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A Tale for the Time Being by Ruth Ozeki
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A Tale for the Time Being (edition 2013)

by Ruth Ozeki

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2,5531593,416 (4.06)1 / 308
Member:othersam
Title:A Tale for the Time Being
Authors:Ruth Ozeki
Info:Canongate Books Ltd (2013), Paperback, 400 pages
Collections:Your library
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Work details

A Tale for the Time Being: A Novel by Ruth L. Ozeki

  1. 30
    To the Bright Edge of the World by Eowyn Ivey (pamelahuffman)
    pamelahuffman: In both books there are people in the present trying to make sense of journals and artifacts from the past. Loved both books.
  2. 20
    Life After Life by Kate Atkinson (bibliothequaire)
  3. 00
    Hiroshima in the Morning by Rahna Reiko Rizzuto (susanbooks)
    susanbooks: Ozeki' s novel and Rizzuto's memoir are about daughters of Japanese mothers & American fathers who are trying to come to terms with world war 2 in the aftermath of 9/11. They're very different books, but both explore issues of mothering, memory, and loss.… (more)
  4. 02
    1Q84 by Haruki Murakami (urban_lenny)
    urban_lenny: Similar concepts of multiple worlds
  5. 04
    Norwegian Wood by Haruki Murakami (tobiejonzarelli)
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English (155)  Dutch (2)  Spanish (1)  Danish (1)  All languages (159)
Showing 1-5 of 155 (next | show all)
I had to take off one star because I hated the first 128 pages of this book! I really wanted to drop it, I found it very annoying, uninteresting, slow etc. Suddenly it started to engage me, and then it just kept building until the last 1/4 where it became hard to put down. There were things I could have lived without such as the attempted tutorial on quantum physics - never going to really understand that stuff - but that was easily skimmable. The story begins with Ruth, an author living on a remote island, suffering from writer's block, who discovers a diary, letters and a watch which appear to have washed ashore from the Japanese Tsunami. She begins to read the diary and finds herself becoming consumed with the life of a teenager, raised in California, now living in Japan. The girl is miserable, horrifically bullied at school, her homelife is not much better. Attempted salvation comes from her 104 year old great-grandmother who lives in a remote temple as a nun.

There is a lot of historical background here, as well as a look at modern day Japan, as well a a good dose of magic/mysticism. You don't necessarily have to believe, Ruth is not sure she does, but it does make for a better story. After a very painful start I found this to be a beautiful and satisfying read. ( )
  Rdra1962 | Aug 1, 2018 |
I loved this book! A Tale for the Time Being is very well written and combines time together seamlessly. The plot alone is great, Ruth in Canada found a diary of a Japanese teenager, Nao, who is being bullied and has a suicidal father. Ruth and the readers while reading Nao’s diary feel there is a urgency to help her even though the diary is old and whatever preventable actions could of been taken to save Nao it was too late, but you forget that and want to still help her. While Nao is struggling she visits her great grandmother, Jiko, who is a Buddhist Nun, and hears stories about her great uncle who her father is named after that was a pilot during WWII. Ruth tries to understand Nao and figure out more about her and how her diary ended up in her hands. Then there is a level of the plot that is beyond what is described and it is hard to put into words, but the gist is about the meaning of time and possibilities.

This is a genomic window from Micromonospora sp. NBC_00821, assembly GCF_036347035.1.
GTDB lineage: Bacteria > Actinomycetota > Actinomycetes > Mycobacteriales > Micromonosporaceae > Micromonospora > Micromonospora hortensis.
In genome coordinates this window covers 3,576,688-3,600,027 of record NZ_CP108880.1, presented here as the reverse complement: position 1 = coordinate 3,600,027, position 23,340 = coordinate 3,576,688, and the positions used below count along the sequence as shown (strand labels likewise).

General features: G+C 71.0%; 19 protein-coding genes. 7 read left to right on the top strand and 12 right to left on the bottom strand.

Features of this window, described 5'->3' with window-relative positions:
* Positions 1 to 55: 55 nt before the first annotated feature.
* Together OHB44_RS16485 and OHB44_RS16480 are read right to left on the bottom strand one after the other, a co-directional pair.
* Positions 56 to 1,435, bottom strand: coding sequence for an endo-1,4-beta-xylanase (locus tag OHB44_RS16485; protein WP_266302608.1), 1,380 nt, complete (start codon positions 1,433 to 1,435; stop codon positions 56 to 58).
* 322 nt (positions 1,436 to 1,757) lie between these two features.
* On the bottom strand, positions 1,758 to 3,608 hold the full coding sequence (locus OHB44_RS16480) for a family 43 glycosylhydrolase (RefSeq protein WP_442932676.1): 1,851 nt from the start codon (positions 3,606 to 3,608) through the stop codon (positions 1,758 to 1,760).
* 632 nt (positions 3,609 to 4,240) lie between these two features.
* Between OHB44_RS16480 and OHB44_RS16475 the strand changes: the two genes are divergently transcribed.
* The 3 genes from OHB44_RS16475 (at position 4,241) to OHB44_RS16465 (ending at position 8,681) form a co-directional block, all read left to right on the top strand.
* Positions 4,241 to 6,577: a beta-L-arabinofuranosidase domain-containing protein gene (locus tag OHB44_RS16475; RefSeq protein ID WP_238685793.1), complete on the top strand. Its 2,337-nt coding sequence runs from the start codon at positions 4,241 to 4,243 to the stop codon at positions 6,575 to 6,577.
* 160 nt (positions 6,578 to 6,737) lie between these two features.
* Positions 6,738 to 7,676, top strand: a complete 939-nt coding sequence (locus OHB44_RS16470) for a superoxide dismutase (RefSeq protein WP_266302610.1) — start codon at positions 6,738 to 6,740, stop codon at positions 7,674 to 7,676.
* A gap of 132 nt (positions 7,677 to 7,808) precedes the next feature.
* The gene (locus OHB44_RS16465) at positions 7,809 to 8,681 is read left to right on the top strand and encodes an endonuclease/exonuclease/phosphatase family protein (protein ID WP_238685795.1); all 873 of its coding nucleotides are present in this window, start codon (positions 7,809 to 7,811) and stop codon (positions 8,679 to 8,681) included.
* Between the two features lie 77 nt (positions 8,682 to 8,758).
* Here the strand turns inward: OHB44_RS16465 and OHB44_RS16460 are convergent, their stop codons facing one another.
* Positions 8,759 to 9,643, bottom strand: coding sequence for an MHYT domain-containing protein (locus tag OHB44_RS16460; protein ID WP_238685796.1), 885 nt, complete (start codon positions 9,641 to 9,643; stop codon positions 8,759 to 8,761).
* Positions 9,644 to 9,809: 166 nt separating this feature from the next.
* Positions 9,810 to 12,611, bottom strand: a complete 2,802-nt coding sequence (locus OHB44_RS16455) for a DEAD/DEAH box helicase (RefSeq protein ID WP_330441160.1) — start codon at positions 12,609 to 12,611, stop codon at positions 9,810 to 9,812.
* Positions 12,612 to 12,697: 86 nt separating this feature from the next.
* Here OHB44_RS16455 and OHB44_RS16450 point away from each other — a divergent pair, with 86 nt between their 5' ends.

The main characters Ruth and Nao alternate between chapters and unlike many books that do this, it is done right. There isn’t any mix up feelings about who is speaking in the chapter, the author gave each character a very unique feel. It is an emotional ride, but a good ride and pays off.

I enjoyed the ending. It is a bit abstract where the reader can come up with multiple conclusions and still never know. The last part of the book about infinite universes built of infinite possibilities gives the ending a supernatural feeling, but it is a real scientific theory. Some spoilers ahead to explain what I mean. Ruth swears the last pages are missing when Nao’s father is about to commit suicide and Nao might too after visiting her dying great-grandmother. Ruth has a dream and she prevents the suicide of the father and places the pilots journal into a box to be found. When she wakes up the journal has more pages filled out. Did she alternate Nao’s history by intervening in her dream? Maybe. While I loved the ending, I can understand how it could be frustrating for other readers, but it does fit with Buddhist beliefs, which makes it perfect in my opinion. ( )
  wellreadcatlady | Jul 9, 2018 |
This was my pick for Read Harder 2017's Task 19. There are actually several characters of color who go on spiritual journeys. A Tale for the Time Being has two protagonists, both are women of color and then some second tier characters have their own spiritual journeys as well. The book opens with Nao, who I would call the main protagonist. She is one of those characters who live between cultures and is therefore harder to understand and has a harder time relating to people of either culture. She's lonely at school where she can't relate to other students who grew up in Japan, but also at home. Her parents have enough of their own issues that they don't have the awareness to deal with hers, until Nao's issues practically hit them in the face.